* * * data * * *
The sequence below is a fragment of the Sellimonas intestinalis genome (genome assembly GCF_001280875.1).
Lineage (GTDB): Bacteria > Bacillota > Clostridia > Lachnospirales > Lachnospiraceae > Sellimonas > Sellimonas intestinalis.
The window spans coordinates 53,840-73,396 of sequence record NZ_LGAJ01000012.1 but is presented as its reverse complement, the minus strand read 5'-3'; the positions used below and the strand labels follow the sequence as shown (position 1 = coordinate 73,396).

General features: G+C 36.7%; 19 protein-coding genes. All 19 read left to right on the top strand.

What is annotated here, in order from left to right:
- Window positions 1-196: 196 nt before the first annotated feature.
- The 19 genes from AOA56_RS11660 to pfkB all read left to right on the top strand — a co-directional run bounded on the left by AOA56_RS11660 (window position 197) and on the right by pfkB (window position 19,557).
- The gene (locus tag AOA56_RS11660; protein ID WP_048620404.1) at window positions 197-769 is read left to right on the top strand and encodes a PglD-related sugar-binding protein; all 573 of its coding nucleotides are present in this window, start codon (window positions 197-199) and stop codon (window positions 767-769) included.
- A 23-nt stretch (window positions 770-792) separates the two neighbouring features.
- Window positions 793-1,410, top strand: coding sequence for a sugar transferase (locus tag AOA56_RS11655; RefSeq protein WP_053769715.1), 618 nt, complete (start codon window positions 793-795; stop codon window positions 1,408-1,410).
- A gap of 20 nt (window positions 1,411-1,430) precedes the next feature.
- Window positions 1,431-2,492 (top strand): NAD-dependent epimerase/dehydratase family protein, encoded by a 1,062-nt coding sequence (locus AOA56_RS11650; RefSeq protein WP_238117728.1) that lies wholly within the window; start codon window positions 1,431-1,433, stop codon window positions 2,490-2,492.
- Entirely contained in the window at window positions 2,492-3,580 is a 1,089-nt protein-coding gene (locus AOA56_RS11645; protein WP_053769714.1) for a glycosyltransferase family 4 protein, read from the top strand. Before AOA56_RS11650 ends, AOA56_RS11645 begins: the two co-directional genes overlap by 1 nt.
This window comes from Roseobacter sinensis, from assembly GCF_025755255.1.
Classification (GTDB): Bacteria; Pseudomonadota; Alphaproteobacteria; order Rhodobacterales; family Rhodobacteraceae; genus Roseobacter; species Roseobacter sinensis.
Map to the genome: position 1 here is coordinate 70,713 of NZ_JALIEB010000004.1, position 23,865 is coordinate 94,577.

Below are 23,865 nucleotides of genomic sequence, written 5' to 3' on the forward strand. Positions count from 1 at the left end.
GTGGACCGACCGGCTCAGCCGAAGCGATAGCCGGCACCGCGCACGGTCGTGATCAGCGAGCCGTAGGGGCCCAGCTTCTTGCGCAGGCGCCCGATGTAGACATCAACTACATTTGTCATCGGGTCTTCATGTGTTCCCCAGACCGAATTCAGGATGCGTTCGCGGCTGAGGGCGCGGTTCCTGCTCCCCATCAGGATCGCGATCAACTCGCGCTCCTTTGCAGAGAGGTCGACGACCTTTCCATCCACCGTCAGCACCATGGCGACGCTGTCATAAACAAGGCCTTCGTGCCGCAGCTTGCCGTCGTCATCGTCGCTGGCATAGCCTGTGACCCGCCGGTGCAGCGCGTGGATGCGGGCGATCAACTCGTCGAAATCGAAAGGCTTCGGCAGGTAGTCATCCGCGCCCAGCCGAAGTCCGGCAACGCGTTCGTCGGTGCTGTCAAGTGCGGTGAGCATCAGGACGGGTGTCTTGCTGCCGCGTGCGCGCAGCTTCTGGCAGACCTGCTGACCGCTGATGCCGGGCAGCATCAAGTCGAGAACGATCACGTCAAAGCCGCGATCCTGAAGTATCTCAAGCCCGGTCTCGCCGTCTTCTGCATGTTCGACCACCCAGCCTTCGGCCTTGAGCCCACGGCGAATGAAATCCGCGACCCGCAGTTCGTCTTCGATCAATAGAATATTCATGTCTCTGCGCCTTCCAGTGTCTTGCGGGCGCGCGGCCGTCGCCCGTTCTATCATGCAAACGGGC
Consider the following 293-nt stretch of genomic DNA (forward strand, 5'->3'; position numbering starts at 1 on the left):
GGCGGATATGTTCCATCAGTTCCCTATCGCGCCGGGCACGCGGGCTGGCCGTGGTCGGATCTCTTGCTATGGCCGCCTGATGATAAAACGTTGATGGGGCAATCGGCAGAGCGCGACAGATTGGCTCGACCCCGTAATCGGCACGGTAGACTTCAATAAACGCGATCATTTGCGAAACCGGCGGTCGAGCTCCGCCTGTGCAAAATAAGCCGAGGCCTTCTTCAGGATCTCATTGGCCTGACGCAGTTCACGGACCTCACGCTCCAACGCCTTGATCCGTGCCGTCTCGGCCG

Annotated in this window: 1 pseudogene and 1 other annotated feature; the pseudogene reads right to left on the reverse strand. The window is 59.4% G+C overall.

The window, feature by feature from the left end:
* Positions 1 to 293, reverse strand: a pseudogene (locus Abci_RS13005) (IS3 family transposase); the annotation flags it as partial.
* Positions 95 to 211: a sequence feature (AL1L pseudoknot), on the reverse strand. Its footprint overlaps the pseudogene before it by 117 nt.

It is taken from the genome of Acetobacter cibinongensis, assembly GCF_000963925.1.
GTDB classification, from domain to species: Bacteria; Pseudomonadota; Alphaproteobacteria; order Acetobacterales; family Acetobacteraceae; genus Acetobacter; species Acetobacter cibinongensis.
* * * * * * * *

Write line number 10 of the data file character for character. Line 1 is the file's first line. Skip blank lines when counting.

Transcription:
- Window positions 793-1,410, top strand: coding sequence for a sugar transferase (locus tag AOA56_RS11655; RefSeq protein WP_053769715.1), 618 nt, complete (start codon window positions 793-795; stop codon window positions 1,408-1,410).